Tag Archives: Foreign workers

H-1B Filing Season: Time to Review Visa Status Expirations for Foreign National Employees

Contributed by Jacqueline Lentini McCullough, March 1, 2021

USA visa in a passport – travel background

With H-1B season upon us, it is time to review the visa status expirations for foreign national employees. There may be some who will need to change visa status to H-1B for continued employment with your company. For example, an F-1 international student who is employed based on his/her optional practical training may need H-1B sponsorship. Now is the time to see if anyone will need assistance with an H-1B petition. 

As you know, last year USCIS implemented a new electronic registration system for employers seeking to file H-1B cap-subject petitions for their foreign national employees. If your company already has an account in the my.USCIS.gov database, you will only need to register any new foreign nationals for purposes of being selected to file an H-1B petition during the registration period. The registration period begins March 9th and closes March 25, 2021. Once the registration period is over, USCIS will then run a random selection process on those electronic registrations. Only those with selected registrations will be eligible to file H-1B cap-subject petitions. Following the selection process, employers will have a 90-day window to file  a petition for each registration selected. If insufficient H-1B cap-subject petitions are received by USCIS from the initial selected registrations then they may conduct a second lottery as was done in August 2020.

As we get closer to the H-1B registration dates, we will provide further guidance on the process of registering your foreign nationals. In order to meet the registration deadline, it is important to assess who among your foreign nationals will need a change of status to H-1B and will need to be registered in the government system as soon as possible.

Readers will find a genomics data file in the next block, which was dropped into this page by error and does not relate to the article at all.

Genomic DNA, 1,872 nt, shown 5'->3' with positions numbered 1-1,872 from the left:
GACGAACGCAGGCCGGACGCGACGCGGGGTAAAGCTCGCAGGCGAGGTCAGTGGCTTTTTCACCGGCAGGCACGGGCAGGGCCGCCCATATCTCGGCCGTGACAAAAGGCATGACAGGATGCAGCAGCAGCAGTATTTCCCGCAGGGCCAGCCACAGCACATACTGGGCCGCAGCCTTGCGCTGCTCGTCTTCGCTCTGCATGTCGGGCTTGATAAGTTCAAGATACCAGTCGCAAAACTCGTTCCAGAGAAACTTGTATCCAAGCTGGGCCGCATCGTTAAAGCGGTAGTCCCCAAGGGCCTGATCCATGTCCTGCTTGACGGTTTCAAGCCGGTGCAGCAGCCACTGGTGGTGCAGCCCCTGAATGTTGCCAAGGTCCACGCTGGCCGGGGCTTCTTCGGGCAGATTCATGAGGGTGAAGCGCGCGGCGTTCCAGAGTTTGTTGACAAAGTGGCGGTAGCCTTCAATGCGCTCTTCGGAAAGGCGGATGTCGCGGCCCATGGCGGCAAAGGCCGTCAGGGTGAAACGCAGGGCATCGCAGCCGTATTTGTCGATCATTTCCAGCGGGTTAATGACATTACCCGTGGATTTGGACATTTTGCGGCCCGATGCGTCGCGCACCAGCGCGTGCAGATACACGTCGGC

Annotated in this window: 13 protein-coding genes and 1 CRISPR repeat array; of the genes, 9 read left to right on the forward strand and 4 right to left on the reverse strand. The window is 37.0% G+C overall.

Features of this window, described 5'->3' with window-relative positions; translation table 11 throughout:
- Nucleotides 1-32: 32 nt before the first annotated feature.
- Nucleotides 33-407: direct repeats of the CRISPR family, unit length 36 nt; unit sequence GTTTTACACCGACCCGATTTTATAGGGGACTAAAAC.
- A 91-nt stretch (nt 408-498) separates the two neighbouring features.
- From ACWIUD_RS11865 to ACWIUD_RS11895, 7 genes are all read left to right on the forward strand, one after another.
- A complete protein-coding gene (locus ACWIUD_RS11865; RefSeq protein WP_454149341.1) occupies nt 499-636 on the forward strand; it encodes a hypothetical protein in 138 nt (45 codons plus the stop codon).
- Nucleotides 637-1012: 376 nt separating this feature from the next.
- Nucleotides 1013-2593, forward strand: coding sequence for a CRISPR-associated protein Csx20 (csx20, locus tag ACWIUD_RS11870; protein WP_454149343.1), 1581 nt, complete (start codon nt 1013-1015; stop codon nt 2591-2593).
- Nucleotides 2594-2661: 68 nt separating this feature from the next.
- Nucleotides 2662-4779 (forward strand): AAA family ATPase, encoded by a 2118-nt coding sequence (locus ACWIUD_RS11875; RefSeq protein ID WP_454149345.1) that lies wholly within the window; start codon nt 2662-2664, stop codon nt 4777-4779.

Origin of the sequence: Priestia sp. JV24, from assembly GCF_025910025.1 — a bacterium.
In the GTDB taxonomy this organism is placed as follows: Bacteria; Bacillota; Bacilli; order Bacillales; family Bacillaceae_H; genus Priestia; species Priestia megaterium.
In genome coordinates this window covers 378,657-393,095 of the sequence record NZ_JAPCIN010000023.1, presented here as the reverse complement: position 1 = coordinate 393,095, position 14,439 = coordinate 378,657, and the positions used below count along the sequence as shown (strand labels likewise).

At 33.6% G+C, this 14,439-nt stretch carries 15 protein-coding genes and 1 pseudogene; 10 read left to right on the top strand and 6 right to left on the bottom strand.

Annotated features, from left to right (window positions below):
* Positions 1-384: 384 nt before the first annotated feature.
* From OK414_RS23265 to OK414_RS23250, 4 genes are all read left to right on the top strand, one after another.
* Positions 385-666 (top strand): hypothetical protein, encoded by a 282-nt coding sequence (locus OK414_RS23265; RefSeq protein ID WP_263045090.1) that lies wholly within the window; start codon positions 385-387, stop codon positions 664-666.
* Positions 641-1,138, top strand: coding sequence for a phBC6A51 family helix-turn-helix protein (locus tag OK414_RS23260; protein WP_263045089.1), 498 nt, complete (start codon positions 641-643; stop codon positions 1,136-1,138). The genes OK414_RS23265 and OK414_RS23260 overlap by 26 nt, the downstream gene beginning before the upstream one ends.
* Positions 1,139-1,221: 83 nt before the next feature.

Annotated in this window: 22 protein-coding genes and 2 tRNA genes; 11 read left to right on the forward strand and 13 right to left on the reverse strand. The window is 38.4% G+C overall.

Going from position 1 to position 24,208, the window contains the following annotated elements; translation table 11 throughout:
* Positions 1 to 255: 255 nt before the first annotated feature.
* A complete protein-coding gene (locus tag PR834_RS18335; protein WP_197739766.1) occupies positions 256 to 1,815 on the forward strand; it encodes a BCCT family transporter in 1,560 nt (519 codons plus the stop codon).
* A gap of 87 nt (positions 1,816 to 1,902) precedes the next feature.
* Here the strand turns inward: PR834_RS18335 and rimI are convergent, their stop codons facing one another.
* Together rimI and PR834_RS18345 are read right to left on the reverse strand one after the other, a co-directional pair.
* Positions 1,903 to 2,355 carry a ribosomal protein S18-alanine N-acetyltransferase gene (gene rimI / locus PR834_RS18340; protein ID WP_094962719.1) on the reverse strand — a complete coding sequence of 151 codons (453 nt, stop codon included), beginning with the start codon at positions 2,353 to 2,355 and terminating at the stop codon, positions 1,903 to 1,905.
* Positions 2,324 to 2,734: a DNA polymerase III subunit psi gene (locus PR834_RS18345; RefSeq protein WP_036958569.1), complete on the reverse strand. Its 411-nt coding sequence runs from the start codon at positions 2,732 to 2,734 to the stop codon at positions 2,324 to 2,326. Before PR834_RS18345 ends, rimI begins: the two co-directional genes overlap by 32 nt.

The Waiting Begins: Will Your H-1B Case Be Selected in the Lottery This Year?

Contributed by Jacqueline Lentini McCullough

U.S. Citizenship and Immigration Services (USCIS) announced on April 7, 2016, that it received significantly more H-1B petitions than allowed under the statutory cap for fiscal year (FY) 2017. U.S. businesses use the H-1B program to employ foreign workers in occupations that require highly specialized knowledge in fields such as science, engineering and computer programming. The number of petitions filed this year, 236,000, exceeded last year’s high of 233,000 petitions.

U.S. Citizenship and Immigration ServicesThe USCIS began to issue receipt notices using the random, computer generated selection process or “lottery” for H-1B petitions on April 9, 2016. The random selection process is completed for the two categories of H-1B petitions: (1) U.S. Master’s or higher degree petitions (20,000 petitions accepted) and (2) Regular H-1B cap subject cases (65,000 petitions accepted). The USCIS will reject and return all H-1B petitions not selected in the lottery. The rejected H-1B petitions will be returned with uncashed checks to the employer or attorney of record. For regularly filed H-1B petitions, it will typically take the USICS a few weeks to begin issuing receipt notices in May. USCIS will begin adjudicating petitions filed under the premium processing clock no later than May 16, 2016. Normally, filing a petition with Premium Processing means it will be adjudicated within fifteen calendar days, but for cap subject petitions USCIS cannot honor this time frame.

USCIS will continue to accept and process petitions that are exempt from the H-1B cap. For example, petitions filed on behalf of current H-1B workers who have previously been counted against the cap will not be counted towards the FY 2017 H-1B cap.  USCIS will continue to accept petitions filed in the following situations:

  • To extend the amount of time a current H-1B worker may remain in the US;
  • To change the terms of employment for H-1B workers;
  • To allow currently authorized H-1B workers to change employers; and
  • To permit current H-1B workers to work concurrently in a second H-1B position.